On Friday morning I removed and repositioned the driver. Serum leaked out of the syringe hole for almost two days. The area is inflamed, hot to the touch, swollen and painful. Cellulitis has struck! Yesterday evening I repositioned the driver again and this afternoon I removed it. So I will now administer the 150mg of morphine and the 60 ml Stemitil IM. Vic’s derriere is black and blue and lumpy from the injections.
Where to from here? How are we going to control this poor child’s pain? I can only think that they will have to fit a central line… Will they do it? She will have to go into theatre for that! There is absolutely no way I would allow the procedure without sedation! Central lines are very susceptible to infection and sepsis.
Poor baby. She is so ill.
Today I said to my BFF, Gillian, that it is almost as if, now the decision has been made regarding “her” Hospice, she is at peace. I sat next to her and thought to myself “I wonder if she will make Christmas?” But then I thought to myself “Wait a minute…This is Vic…She bounces back!”
Tomorrow her doctor will come and see her, she will go onto a course of antibiotics and bounce back again. Then we will decide how to deal with her pain…Central venous catheter http://en.wikipedia.org/wiki/Central_venous_catheter
|Central venous catheter|
In medicine, a central venous catheter (“central line”, “CVC”, “central venous line” or “central venous access catheter”) is acatheter placed into a large vein in the neck (internal jugular vein), chest (subclavian vein or axillary vein) or groin (femoral vein). It is used to administer medication or fluids, obtain blood tests (specifically the “mixed venous oxygen saturation”), and directly obtain cardiovascular measurements such as the central venous pressure.
There are several types of central venous catheters:
Non-tunneled vs. tunneled catheters
Non-tunneled catheters are fixed in place at the site of insertion, with the catheter and attachments protruding directly. Commonly used non-tunneled catheters include Quinton catheters.
Tunneled catheters are passed under the skin from the insertion site to a separate exit site, where the catheter and its attachments emerge from underneath the skin. The exit site is typically located in the chest, making the access ports less visible than if they were to directly protrude from the neck. Passing the catheter under the skin helps to prevent infection and provides stability. Commonly used tunneled catheters include Hickman catheters and Groshong catheters.
A port is similar to a tunneled catheter but is left entirely under the skin. Medicines are injected through the skin into the catheter. Some implanted ports contain a small reservoir that can be refilled in the same way. After being filled, the reservoir slowly releases the medicine into the bloodstream. An implanted port is less obvious than a tunneled catheter and requires very little daily care. It has less impact on a person’s activities than a PICC line or a tunneled catheter. Surgically implanted infusion ports are placed below the clavicle (infraclavicular fossa), with the catheter threaded into the right atrium through large vein. Once implanted, the port is accessed via non-coring “Huber” needles inserted through the skin. The health care provider may need to use topical anesthetic prior to accessing port. Ports can be used for medications, chemotherapy, TPN, and blood. As compared to CVC or PICC catheters, ports are easy to maintain for home-based therapy.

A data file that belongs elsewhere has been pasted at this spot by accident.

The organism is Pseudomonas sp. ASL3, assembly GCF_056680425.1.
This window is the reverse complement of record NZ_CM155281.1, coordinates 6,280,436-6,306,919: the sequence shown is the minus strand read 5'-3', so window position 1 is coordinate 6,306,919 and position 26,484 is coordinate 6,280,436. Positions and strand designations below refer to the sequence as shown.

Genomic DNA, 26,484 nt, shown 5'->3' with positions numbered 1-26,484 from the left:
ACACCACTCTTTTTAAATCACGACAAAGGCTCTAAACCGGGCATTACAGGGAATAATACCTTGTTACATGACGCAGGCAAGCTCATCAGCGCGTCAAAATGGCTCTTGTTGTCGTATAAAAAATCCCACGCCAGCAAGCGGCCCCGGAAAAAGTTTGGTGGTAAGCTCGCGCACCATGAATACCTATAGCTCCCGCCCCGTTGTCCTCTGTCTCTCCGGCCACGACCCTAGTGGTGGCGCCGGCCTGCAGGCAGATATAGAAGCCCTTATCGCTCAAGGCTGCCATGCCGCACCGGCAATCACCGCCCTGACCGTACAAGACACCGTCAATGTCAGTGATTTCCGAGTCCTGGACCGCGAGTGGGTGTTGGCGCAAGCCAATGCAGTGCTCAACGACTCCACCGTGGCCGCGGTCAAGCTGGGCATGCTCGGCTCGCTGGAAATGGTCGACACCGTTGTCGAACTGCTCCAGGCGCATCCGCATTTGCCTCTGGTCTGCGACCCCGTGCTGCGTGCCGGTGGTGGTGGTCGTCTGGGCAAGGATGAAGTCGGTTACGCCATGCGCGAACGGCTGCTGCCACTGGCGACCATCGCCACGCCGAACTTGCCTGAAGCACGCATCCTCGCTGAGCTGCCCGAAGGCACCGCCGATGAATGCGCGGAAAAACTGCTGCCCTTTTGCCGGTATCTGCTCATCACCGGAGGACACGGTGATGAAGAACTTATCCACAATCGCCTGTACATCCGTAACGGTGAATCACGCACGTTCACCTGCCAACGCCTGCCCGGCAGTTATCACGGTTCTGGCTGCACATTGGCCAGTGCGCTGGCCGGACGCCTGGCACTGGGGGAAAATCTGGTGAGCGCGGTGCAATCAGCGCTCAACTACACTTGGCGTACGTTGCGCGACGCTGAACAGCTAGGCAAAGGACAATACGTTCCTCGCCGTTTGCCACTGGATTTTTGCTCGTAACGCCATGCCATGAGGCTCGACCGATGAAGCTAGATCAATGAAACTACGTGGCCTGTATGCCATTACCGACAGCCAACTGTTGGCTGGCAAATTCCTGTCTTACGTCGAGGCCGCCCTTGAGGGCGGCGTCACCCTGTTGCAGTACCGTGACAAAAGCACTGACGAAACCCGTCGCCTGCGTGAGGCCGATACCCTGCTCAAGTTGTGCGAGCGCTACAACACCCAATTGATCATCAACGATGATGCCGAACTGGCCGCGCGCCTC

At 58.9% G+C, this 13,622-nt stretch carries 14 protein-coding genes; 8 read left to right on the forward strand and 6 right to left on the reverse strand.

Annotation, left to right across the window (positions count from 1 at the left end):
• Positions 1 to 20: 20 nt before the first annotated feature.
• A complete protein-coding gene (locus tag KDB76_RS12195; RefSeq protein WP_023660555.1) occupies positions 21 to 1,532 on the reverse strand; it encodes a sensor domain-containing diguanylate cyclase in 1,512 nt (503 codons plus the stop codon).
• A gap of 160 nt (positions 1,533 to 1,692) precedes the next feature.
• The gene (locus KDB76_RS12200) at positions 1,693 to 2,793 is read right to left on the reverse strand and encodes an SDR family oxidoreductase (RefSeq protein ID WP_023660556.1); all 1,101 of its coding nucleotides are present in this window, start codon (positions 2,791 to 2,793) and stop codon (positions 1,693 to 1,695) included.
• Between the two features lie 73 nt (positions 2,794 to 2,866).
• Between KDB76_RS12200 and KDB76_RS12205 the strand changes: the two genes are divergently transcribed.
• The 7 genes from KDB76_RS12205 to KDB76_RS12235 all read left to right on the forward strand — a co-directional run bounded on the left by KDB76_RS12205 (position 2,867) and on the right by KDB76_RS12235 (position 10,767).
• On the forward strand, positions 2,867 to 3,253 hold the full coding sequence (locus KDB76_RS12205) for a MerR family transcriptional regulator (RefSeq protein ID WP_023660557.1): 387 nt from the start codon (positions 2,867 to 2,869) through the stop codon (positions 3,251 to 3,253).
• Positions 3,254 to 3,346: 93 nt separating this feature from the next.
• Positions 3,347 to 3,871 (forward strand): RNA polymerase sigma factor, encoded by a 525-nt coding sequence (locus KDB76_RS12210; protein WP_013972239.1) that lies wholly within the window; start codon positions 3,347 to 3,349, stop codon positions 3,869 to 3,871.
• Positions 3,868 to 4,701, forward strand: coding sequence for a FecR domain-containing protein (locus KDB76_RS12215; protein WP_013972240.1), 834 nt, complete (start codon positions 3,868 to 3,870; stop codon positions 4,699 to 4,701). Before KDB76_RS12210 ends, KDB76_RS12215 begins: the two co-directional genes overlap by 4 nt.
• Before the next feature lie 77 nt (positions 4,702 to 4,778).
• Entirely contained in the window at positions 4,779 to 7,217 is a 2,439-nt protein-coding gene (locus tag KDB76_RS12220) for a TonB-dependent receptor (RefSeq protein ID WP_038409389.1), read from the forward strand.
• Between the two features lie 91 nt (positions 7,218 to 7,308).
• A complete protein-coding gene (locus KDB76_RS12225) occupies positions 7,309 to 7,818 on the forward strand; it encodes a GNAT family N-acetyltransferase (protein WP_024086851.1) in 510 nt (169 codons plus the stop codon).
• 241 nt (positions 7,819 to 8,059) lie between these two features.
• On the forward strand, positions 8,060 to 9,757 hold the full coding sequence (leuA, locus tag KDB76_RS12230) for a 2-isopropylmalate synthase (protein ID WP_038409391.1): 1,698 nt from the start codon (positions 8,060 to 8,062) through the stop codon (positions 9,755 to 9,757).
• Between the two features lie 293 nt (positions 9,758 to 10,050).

Ports are typically used on patients requiring only occasional venous access over a long duration course of therapy. Since the port must be accessed using a needle, if venous access is required on a frequent basis a catheter having external access is more commonly used.
A peripherally inserted central catheter, or PICC line (pronounced “pick”), is a central venous catheter inserted into a vein in the arm rather than a vein in the neck or chest.
Depending on its use, the catheter is monoluminal, biluminal or triluminal, dependent on the actual number of lumens (1, 2 and 3 respectively). Some catheters have 4 or 5 lumens, depending on the reason for their use.
The catheter is usually held in place by an adhesive dressing, suture, or staple which is covered by an occlusive dressing. Regular flushing with saline or a heparin-containing solution keeps the line patent and prevents thrombosis. Certain lines are impregnated with antibiotics, silver-containing substances (specifically silver sulfadiazine) and/or chlorhexidine to reduce infection risk.
Specific types of long-term central lines are the Hickman catheters, which require clamps to make sure the valve is closed, and Groshong catheters, which have a valve that opens as fluid is withdrawn or infused and remains closed when not in use. Hickman lines also have a “cuff” under the skin, to prevent bacterial migration and to cause tissue ingrowth into the device for long term securement.
Indications and uses
Indications for the use of central lines include:
- Monitoring of the central venous pressure (CVP) in acutely ill patients to quantify fluid balance
- Long-term Intravenous antibiotics
- Long-term Parenteral nutrition especially in chronically ill patients
- Long-term pain medications
- Drugs that are prone to cause phlebitis in peripheral veins (caustic), such as:
- Peripheral blood stem cell collections
- Frequent blood draws
- Frequent or persistent requirement for intravenous access
- Need for intravenous therapy when peripheral venous access is impossible